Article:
Emmanuel Addeh writes on the many unexplained deaths in the last couple of weeks of some residents of Bayelsa in the hands of the police and the attendant anger the deaths have generated
“Police is Your Friend“, a phrase that is gradually assuming the status of an axiom in Nigeria, is written on the walls of most police stations, usually pasted on police vehicles and carved on many other police infrastructure.
Though it is believed that the Nigerian Police work under serious constraints, mostly funding-related, not a few also agree that many cops, top-down, would do with some training in the handling of deadly weapons and lessons in police/civil relations.
With a number of unexplained deaths in the last couple of weeks of some residents of Bayelsa in the hands of the police and the attendant anger the deaths have generated, concerned citizens have begun to question the “police is your friend’’ sing-song.
First, it was 17-year-old Innocent Kokorifa, who was ‘extra-judicially’ murdered by a team of policemen who accused the young man of being an armed robber.
Perhaps, in anticipation of a backlash, the police in a statement stated that the youngster, who hailed from Okpotuari community in Southern Ijaw Local Government Area, exchanged gunfire with its anti vice/anti-kidnapping team.
The men who fired the shots that killed young Kokorifa, though said to be cooling off in a police cell in the zonal headquarters in Benin, Edo State, neither explained what he was stealing nor investigations that led to his culpability.
The reason the boy was shot seemed as hazy as his death. It would appear that despite the adduced reasons for his shooting, no one has told the public why the young man would pick a gun at about 11am and attempt to raid the neighbourhood where he stays without any form of disguise, not even a face mask.
But a police statement signed by Asinim Butswat, the command’s Spokesperson, maintained that “on a tip-off, officers went to an uncompleted building along Airforce Road, Okaka, Yenagoa, to arrest a three man notorious armed robbery gang.
The command said that “On sighting the Police and in a frantic bid to escape, the robbers fired at the Police, the Police returned fire.
“One of the suspects sustained a bullet injury, while the others escaped, abandoning one locally made single barrel pistol, one live cartridge, one expended cartridge and wraps of substances suspected to be Indian hemp.”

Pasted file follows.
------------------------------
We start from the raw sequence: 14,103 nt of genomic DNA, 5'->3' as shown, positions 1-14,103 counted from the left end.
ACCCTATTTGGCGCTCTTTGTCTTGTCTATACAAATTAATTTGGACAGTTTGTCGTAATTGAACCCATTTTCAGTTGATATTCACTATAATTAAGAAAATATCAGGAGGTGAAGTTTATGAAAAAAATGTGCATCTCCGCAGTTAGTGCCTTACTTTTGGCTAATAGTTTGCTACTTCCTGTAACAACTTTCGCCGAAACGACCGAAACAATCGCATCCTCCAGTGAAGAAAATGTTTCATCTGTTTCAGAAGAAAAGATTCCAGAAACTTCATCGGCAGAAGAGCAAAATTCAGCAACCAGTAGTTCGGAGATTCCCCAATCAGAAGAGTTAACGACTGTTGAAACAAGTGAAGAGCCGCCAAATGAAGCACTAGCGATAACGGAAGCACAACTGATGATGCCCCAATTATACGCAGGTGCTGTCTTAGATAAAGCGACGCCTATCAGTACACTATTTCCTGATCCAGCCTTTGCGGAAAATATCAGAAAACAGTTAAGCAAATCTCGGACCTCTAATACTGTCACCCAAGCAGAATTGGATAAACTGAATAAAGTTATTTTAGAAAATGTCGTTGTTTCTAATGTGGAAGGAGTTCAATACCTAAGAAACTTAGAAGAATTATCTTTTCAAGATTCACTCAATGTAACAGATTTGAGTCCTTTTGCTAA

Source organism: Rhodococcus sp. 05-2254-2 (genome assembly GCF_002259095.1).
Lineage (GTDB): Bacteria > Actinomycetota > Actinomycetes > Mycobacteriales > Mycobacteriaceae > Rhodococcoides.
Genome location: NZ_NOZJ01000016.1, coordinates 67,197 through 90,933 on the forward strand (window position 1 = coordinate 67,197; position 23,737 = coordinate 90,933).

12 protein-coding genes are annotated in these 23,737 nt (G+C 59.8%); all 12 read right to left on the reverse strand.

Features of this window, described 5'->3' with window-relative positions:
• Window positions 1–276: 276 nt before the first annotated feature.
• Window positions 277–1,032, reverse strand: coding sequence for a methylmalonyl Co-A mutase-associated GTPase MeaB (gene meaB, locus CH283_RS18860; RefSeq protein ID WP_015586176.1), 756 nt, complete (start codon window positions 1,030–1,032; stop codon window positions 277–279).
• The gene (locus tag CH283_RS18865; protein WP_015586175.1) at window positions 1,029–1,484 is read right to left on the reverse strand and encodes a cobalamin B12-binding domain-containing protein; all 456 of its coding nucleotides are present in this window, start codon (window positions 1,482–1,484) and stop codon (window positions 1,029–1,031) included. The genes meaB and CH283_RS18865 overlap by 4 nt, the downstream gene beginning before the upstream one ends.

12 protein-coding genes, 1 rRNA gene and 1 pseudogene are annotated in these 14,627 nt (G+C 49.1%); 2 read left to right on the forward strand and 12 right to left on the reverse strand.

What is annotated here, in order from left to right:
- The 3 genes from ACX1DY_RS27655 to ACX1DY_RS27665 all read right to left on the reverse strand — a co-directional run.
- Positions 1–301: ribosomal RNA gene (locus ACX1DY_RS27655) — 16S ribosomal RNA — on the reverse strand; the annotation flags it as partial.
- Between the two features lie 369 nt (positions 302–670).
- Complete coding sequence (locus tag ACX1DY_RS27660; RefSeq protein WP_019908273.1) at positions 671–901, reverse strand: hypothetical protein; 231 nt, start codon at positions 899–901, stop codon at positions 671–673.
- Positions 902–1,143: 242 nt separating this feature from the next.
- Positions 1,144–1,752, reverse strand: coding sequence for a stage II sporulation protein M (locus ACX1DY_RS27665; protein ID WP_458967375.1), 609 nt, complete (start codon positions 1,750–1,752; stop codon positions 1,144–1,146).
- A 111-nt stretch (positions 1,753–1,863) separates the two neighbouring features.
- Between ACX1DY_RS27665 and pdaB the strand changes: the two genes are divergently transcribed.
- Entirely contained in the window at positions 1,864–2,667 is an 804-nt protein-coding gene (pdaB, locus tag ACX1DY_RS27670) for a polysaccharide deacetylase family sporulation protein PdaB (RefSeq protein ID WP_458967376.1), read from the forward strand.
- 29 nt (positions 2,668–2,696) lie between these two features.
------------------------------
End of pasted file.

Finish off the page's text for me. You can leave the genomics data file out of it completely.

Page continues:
It added, “The wounded suspect was arrested and taken to the Federal Medical Centre, for treatment, but died few hours later. The deceased suspect was later identified as one Innocent Kokorifa.”
The young man who just finished his West African Examination Council and was awaiting his results, died after a bullet pierced his oesophagus. He was buried last Saturday at the Ebebelibiri Cemetery, Yenagoa.
In a ceremony that was mostly characterised by crying and wailing, family members and sympathisers gathered to pay their last respects to the youngster, whom they described as essentially ‘innocent’.
The deceased, first of five children of Mr. Daniel Kokorifa, an official of the Federal Road Safety Corps, was reportedly on an errand for his mother, Pere Kokorifa, when he was allegedly killed by the police.
Father of the deceased, who managed to speak to journalists during the burial rites, said he was optimistic that the killers of his son would be brought to book.
“What they have done to me and the people of the Izon nation must not go unpunished,” he said sobbing, adding that “If the judge feels that how they killed my son is okay, they will go scot-free, but if the judge says no, definitely, that trigger-happy policeman will pay dearly for the murder.”
The devastated father told newsmen, “I know the person that killed my son very well. He is a police officer who has been in the habit of killing people. In Abia State, he killed somebody and was locked up for nine months before he was released.
“The same person came to kill my son again. The name of the policeman that killed my son is (name withheld). He is from Southern Ijaw (our local government). I have seen the man at Zone 5, Benin City. He is still in detention with six other policemen that were involved in the killing,” he said.
He said the autopsy on his son carried out by a team of pathologists at the FMC confirmed that he died from the bullets fired by the particular policeman, stressing that his son was not a criminal as claimed by his killers.
“Innocent wanted to read Law before he met his untimely death,” he reminisced, still trying to fight back the tears that were already obvious.
According to him, “Innocent was a loving son, the kind of child every father would pray to have.”
“He doesn’t smoke, neither did he keep friends or late nights. He had no criminal record whatsoever and until his death, he was not of a questionable character.
“He recently sat for the West Africa Examination Council (WAEC) and he was awaiting his result before they killed him. We need justice. Killers of my son must be fished out and brought to justice,” he declared.